This update post will explain this last point further.
Hey, I almost forgot I have a blog! (Since I’m paying for the site hosting, why not make more use of it).
This post will simply be an update, to let the readers of this blog (the number of which is non-zero) know what I am currently doing. It will be a random assortment of thoughts and comments. Right now, I am busy preparing for the semester 1 exams in the Pure Mathematics Honours program at the University of Sydney, but it is nice to take a break from study and write something here. Needless to say, it has been a very challenging semester, but also quite a rewarding one. Mathematics honours students are required to take a total of 6 courses throughout the honours year, as well as prepare a thesis. Many (?) people opt to take 4 of the 6 courses in the first semester, with the intention that more time can be devoted to the preparation of the thesis in second semester. But naturally, this means that one undertakes a lot of coursework in first semester (4 honours level courses at the same time is no joking matter), and as I am prone to procrastination, the time management has been especially challenging. Fortunately, I get along well with my thesis supervisor — who is conveniently also the honours coordinator this year — and he has been understanding and supportive during the periods when I had many assessments to submit and had not worked on the honours project!
In this instalment, I introduce the concept of infinity in a simple and (hopefully) entertaining way, which puts into practice the counting concepts introduced in the previous Diversion. In fact, Hilbert‘s infinite hotel was one of the ‘stories’ that got me seriously interested in mathematics in the first place, and so it is a pleasure to share it here. This is a very well-known piece of story-driven mathematics. I hope that experienced mathematicians who happen to come across this blog do not tire of hearing (reading) it again, and that they see the value in telling the story to the general public.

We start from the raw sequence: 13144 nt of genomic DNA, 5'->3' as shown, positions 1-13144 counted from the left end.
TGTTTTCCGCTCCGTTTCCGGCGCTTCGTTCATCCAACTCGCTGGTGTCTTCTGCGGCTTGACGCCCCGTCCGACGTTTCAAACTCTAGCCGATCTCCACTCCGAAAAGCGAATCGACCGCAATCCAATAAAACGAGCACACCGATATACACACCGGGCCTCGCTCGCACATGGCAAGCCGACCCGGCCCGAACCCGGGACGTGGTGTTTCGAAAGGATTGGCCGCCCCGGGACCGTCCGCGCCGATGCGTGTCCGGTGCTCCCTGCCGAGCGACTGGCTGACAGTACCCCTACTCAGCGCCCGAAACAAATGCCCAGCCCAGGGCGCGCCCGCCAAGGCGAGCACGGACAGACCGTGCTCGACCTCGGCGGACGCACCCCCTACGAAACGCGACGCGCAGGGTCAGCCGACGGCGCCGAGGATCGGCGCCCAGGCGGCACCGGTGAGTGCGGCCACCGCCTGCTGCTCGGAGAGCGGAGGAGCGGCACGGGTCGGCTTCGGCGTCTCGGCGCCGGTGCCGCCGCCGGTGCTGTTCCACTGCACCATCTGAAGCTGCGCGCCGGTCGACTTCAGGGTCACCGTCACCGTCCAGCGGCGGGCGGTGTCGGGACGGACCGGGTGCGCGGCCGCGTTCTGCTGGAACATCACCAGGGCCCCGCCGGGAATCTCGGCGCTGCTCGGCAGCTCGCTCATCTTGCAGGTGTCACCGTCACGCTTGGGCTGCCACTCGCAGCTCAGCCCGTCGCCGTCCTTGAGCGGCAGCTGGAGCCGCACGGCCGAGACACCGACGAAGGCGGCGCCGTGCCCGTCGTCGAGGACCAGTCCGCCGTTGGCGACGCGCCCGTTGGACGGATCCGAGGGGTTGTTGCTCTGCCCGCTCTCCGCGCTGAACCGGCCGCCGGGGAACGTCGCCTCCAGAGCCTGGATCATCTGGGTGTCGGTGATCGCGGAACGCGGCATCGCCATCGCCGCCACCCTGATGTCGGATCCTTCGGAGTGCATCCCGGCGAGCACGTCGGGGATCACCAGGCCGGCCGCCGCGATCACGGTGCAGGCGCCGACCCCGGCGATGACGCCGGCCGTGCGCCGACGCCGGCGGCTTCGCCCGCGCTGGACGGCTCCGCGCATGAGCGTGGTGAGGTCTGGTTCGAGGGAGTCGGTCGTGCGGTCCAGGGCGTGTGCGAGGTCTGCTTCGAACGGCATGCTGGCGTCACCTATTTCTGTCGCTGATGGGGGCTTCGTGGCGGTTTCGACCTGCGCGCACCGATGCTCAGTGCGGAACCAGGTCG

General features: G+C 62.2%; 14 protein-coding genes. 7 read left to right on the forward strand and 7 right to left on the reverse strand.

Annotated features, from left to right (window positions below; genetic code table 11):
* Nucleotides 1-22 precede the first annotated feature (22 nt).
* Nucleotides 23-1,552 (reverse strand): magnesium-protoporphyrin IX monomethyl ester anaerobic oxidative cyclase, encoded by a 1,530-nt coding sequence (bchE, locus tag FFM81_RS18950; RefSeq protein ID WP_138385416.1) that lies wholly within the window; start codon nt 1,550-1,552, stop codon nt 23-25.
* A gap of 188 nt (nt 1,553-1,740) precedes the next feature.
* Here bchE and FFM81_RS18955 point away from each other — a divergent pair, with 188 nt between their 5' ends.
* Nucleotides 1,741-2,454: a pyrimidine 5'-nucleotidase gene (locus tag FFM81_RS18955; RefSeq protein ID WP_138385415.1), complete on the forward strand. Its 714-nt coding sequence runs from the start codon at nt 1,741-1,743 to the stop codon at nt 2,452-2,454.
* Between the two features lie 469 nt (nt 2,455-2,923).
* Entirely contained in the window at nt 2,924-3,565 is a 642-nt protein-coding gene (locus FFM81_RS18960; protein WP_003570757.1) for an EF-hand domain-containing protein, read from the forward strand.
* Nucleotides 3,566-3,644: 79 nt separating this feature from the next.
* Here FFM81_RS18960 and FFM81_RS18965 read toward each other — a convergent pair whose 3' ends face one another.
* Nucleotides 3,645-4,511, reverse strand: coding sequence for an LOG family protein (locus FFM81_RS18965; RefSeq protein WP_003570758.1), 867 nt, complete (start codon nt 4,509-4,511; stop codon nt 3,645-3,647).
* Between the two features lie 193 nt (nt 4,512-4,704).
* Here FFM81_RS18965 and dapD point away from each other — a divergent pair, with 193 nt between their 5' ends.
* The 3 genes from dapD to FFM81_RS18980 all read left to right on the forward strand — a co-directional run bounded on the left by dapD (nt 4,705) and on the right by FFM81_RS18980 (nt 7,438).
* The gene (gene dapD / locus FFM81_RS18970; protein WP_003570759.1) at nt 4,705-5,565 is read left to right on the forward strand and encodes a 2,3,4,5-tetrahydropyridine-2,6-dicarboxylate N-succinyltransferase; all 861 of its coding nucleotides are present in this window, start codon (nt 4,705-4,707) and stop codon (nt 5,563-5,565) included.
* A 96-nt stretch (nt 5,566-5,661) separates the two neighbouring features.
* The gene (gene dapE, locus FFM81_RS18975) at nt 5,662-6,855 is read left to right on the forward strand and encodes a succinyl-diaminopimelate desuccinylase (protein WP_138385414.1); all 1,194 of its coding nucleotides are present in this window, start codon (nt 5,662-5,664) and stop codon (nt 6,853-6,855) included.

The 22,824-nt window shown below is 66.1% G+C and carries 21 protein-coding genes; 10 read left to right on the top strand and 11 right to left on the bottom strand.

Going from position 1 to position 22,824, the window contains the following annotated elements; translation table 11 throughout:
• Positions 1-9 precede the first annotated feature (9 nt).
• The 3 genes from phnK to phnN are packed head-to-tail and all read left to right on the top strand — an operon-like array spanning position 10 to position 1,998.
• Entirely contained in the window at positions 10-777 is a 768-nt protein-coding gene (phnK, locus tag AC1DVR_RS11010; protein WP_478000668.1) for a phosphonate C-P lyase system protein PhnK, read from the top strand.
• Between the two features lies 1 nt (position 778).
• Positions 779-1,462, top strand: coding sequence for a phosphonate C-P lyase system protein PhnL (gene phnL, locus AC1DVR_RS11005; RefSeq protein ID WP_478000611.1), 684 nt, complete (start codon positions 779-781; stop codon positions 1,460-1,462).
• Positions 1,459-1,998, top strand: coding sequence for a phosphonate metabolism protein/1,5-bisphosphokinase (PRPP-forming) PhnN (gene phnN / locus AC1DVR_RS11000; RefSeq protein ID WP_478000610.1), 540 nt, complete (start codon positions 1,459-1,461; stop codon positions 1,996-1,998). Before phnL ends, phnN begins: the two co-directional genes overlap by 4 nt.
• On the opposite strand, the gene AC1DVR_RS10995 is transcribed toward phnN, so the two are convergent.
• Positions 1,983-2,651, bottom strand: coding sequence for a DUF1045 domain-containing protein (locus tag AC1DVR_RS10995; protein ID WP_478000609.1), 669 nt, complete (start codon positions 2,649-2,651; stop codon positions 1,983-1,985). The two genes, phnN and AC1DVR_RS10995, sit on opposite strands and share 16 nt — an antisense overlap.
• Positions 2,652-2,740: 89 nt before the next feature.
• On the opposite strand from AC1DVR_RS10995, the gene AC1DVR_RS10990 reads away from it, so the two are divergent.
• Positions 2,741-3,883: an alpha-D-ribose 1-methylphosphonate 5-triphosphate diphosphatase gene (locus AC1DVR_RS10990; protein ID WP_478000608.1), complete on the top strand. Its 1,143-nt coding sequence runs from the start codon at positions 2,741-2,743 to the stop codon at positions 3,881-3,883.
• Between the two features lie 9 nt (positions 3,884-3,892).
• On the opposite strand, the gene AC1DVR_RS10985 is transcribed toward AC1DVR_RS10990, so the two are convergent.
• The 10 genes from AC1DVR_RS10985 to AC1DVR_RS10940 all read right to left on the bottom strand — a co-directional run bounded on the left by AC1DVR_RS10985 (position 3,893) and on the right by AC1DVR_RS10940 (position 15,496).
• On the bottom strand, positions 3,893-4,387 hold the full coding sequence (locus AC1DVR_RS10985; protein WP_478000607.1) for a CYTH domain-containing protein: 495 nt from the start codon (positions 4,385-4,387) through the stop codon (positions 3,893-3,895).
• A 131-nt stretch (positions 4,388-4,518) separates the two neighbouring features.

Just before we start: I assume knowledge of the definitions and notations introduced in the previous instalment, namely, the very basics of set theory.
This would seem like an awkward mix of topics, but hopefully I can convince you of the similarities. The connection occurred to me recently, as I have been tutoring a student for theory and sight-reading in preparation for a grade 4 AMEB violin exam. (The AMEB is the Australian Music Examinations Board, a bit like the local Aussie version of the ABRSM, which is a world-wide music education organisation). In addition to preparing a set of pieces for performance, the student sitting the exam must also answer questions relating to music theory and history. I have only ever taken oneAMEB exam in my life, so I don’t know exactly what kinds of questions are asked during a typical exam. Based on this student’s learning materials, I can deduce that, at this early stage in the progression of grades, they are likely to be questions regarding the fundamentals of music history and analysis, such as: “What is a concerto?”; “What is the form of this movement?” (binary, ternary, ritornello, and “through-composed” are the expected possible answers at this grade — sonata form comes later!); “The music of Mozart is representative of which period of music?”; “You just performed a piece by Handel, can you name some other pieces by Handel?”; “What does allegro moderato mean?; and so on. This is not particularly challenging. A student who is curious and motivated will probably know the answers already, via searching on Wikipedia and other sources on the internet. These basic concepts of Western classical music may also be covered in high school music classes, if the school is fortunate enough to provide them. For the average student, these facts can be imparted easily by the teacher during a lesson, with the additional advantage that explicit examples from the music being practised may be used. With a little more effort, the fundamental concepts of musical analysis and theory can be similarly acquired, or else taught in the lesson too. Remember, at this early stage (grade 5 or below), the student only needs to recall the basic facts.